28 September 202114:32

Foreign Minister Sergey Lavrov’s remarks and answer to a media question during a joint news conference following talks with Foreign Minister of the Socialist Republic of Vietnam Bui Thanh Son, Moscow, September 28, 2021

1931-28-09-2021

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Good afternoon,

Foreign Minister of Vietnam Bui Thanh Son and I held talks in a constructive and friendly atmosphere. We had an in-depth conversation and exchanged views on a wide range of matters of mutual interest, reaffirming our shared commitment to consistently strengthening the comprehensive strategic partnership between our countries, building on the long-standing traditions of friendship, solidarity and mutual support.

We welcomed the regular and meaningful political dialogue at the high and highest levels that has continued despite the coronavirus pandemic.

We paid special attention to carrying out the agreements by our respective leaders, including those reached during a telephone conversation between the presidents of Russia and Vietnam on September 16, 2021.

On trade and economic relations, we share the view that the Free Trade Agreement between the EAEU and Vietnam has had a really positive impact on bilateral trade. In 2020, it increased by 15 percent, and was up 24 percent in January-July 2021. We also discussed ways to address the imbalances in mutual trade, including by enabling Russian exporters to expand their foothold in the Vietnamese market.

We agreed on fast tracking the project to set up the assembly of Russian vehicles in Vietnam by moving to a practical stage in its implementation. Large-scale initiatives in industrial manufacturing, infrastructure construction and transport are also among our priorities.

We talked about opportunities to combine our efforts in spheres like information security, e-government and smart cities, banking, agribusiness, and communications.

We also praised the developments in the oil and gas sector, and decided to create favourable conditions for Gazprom, Zarubezhneft and Novatek in Vietnam, as well as for PetroVietnam in Russia.

We reaffirmed our consistent commitment to expanding our military-technical collaboration and cooperation in the defence and security sector.

It is essential that we step up efforts to build a Centre for Nuclear Science and Technology in Vietnam, as well as ensure the stable operation of the Joint Russian-Vietnamese Tropical Research and Technology Centre.

We praised cooperation in education and personnel training, especially in terms of Vietnamese nationals receiving scholarships, paid for by funds from the federal budget, to study in Russia. In the 2021 academic year, one thousand Vietnamese citizens received this opportunity, while there are as many as 6,000 under- and post-graduate students and interns from Vietnam studying in Russia. According to this indicator, Vietnam is one of the leading nations among our partners.

We share convergent or very close approaches to most topical global issues. We discussed our cooperation within the United Nations, as well as developments in the Asia-Pacific Region (APR). We share the view on the need to develop an architecture of equal and indivisible security in the APR that would be in step with the times and rooted in the universally recognised principles of international law. We also share the view that attempts to draw new dividing lines within the APR would be counterproductive.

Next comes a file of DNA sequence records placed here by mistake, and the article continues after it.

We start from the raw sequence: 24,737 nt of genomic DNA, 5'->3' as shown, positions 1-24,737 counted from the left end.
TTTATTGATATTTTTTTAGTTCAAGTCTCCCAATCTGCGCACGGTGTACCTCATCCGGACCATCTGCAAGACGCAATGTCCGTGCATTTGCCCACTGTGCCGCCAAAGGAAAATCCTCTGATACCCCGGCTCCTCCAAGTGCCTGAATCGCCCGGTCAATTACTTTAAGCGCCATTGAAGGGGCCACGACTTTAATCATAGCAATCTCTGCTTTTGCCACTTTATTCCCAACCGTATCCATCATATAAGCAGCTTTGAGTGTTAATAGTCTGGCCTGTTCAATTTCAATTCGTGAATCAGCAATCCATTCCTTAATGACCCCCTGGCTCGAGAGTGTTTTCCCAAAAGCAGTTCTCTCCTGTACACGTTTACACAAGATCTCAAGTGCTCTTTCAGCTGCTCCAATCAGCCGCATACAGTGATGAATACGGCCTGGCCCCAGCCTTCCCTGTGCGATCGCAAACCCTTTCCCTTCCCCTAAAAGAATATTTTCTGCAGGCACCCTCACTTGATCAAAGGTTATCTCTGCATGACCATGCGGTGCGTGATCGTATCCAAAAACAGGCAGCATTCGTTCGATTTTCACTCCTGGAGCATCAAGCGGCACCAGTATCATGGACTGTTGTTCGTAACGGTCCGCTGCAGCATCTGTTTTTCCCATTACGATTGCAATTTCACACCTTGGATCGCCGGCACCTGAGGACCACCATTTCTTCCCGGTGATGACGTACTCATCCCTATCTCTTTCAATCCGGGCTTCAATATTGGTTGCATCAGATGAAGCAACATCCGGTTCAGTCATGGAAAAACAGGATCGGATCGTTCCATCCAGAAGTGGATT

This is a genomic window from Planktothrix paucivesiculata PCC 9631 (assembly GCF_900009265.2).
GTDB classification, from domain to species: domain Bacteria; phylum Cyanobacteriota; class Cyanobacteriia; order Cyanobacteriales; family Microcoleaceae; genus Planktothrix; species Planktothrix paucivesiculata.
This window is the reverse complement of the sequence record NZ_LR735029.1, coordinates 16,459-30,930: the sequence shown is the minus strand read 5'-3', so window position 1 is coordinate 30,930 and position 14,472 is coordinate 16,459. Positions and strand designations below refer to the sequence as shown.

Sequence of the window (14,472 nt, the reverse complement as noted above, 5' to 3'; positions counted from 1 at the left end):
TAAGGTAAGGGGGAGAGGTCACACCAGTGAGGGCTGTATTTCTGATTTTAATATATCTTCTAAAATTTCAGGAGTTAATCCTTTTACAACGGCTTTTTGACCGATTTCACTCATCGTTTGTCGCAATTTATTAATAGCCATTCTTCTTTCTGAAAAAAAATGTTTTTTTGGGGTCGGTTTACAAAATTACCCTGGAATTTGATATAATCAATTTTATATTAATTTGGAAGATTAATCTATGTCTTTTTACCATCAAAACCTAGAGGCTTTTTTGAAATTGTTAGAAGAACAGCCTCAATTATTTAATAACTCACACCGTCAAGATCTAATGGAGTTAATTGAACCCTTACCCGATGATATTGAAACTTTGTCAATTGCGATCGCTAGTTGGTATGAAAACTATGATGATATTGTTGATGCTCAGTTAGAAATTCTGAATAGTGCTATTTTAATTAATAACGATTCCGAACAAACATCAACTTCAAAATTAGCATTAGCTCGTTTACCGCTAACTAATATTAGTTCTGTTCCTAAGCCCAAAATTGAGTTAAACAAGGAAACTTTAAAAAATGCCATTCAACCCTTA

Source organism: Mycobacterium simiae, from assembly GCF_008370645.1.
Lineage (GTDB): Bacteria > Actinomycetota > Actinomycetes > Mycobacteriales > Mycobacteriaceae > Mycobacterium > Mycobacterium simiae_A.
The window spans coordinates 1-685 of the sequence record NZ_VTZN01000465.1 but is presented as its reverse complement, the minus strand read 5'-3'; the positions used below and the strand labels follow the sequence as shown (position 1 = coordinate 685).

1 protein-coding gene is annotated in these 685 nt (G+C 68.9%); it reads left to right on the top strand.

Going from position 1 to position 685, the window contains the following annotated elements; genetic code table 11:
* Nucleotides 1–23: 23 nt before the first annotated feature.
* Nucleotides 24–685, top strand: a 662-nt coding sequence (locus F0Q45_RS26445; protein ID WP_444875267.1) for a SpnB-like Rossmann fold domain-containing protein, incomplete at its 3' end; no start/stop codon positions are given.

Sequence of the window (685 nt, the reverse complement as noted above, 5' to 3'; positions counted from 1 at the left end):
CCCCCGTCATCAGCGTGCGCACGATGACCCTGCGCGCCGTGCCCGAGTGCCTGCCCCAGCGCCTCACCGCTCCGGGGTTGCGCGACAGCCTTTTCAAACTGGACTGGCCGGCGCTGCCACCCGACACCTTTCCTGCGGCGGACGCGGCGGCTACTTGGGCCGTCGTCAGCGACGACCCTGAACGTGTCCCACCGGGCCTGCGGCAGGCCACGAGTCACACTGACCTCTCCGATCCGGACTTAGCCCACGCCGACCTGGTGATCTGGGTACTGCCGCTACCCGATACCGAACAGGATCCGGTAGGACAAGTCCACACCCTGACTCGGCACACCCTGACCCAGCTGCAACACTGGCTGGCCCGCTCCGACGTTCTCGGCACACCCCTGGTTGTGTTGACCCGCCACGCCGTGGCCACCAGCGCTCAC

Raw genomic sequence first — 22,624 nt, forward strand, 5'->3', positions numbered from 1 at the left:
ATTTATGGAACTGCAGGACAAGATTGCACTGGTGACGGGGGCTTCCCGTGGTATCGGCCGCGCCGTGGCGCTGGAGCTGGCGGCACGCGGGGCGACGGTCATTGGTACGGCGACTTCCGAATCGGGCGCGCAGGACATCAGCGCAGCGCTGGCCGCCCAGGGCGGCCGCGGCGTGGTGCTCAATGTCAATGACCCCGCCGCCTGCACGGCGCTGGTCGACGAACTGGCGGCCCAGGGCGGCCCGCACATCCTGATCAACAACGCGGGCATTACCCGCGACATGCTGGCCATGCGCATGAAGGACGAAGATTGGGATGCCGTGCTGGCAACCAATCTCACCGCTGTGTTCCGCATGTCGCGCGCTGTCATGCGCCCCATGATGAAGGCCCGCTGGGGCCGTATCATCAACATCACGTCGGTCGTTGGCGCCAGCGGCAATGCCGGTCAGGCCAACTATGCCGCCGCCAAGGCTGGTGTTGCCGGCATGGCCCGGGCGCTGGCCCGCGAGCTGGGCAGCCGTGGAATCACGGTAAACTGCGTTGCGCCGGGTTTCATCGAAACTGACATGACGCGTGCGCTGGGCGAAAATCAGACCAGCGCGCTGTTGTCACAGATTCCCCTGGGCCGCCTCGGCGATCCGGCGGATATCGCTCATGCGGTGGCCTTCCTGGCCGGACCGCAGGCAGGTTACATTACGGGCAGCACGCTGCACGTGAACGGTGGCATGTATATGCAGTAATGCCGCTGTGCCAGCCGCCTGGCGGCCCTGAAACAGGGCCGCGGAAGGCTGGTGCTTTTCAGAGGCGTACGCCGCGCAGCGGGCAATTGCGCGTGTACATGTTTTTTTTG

These were very useful talks. They enabled us to outline further effective efforts to carry out the agreements between our respective leaders.

Thank you.

Question: Yesterday was the first anniversary of the Second Karabakh War between Azerbaijan and Armenia. It took Russia an immense effort to stop this war a year ago. What do you think about the post-war period in terms of how the trilateral statement was implemented? What are the main achievements, from your perspective? Recently, our French and US partners have been proactive in pushing the idea of the need to settle the Karabakh status issue. In your opinion, could these proposals be premature, as you mentioned earlier? What are the current objectives of the Minsk Group? Can we expect the efforts to unblock transport and economic ties to yield any tangible results before the year is over?

Sergey Lavrov: With almost a year having passed since November 9, 2020, the enduring stability has been the main outcome. It is still there. The Russian peacekeeping force has helped ensure that we no longer see any violent acts. There were some minor incidents initially, but they were promptly settled. Let me emphasise that the situation there is stable. Of course, many problems have yet to be addressed, primarily in terms of getting life back to normal, completing the demining operation, freeing detainees, etc.

The main goal is to make sure that a tranquil, peaceful and stable life is restored on the ground, so that the Armenian and the Azerbaijani communities regain trust in their relations just as there was many decades ago, before the First Karabakh War, to enable refugees to return home and resolve other everyday challenges.

As for the OSCE Minsk Group co-chairs, just a few days ago three co-chairs representing Russia, the United States and France, had a meeting in New York with the foreign ministers of Azerbaijan and Armenia. As far as I can see, they agreed to resume their trips to this region in order to visit Armenian and Azerbaijani representatives and talk to them. Some meetings are scheduled to take place in Stepanakert. I think that their main objective is to encourage and reinforce positive trends, which need to be encouraged in every possible way, while ensuring the coexistence and cooperation between the Armenian and the Azerbaijani communities. At this stage, I would stop at that in our planning.

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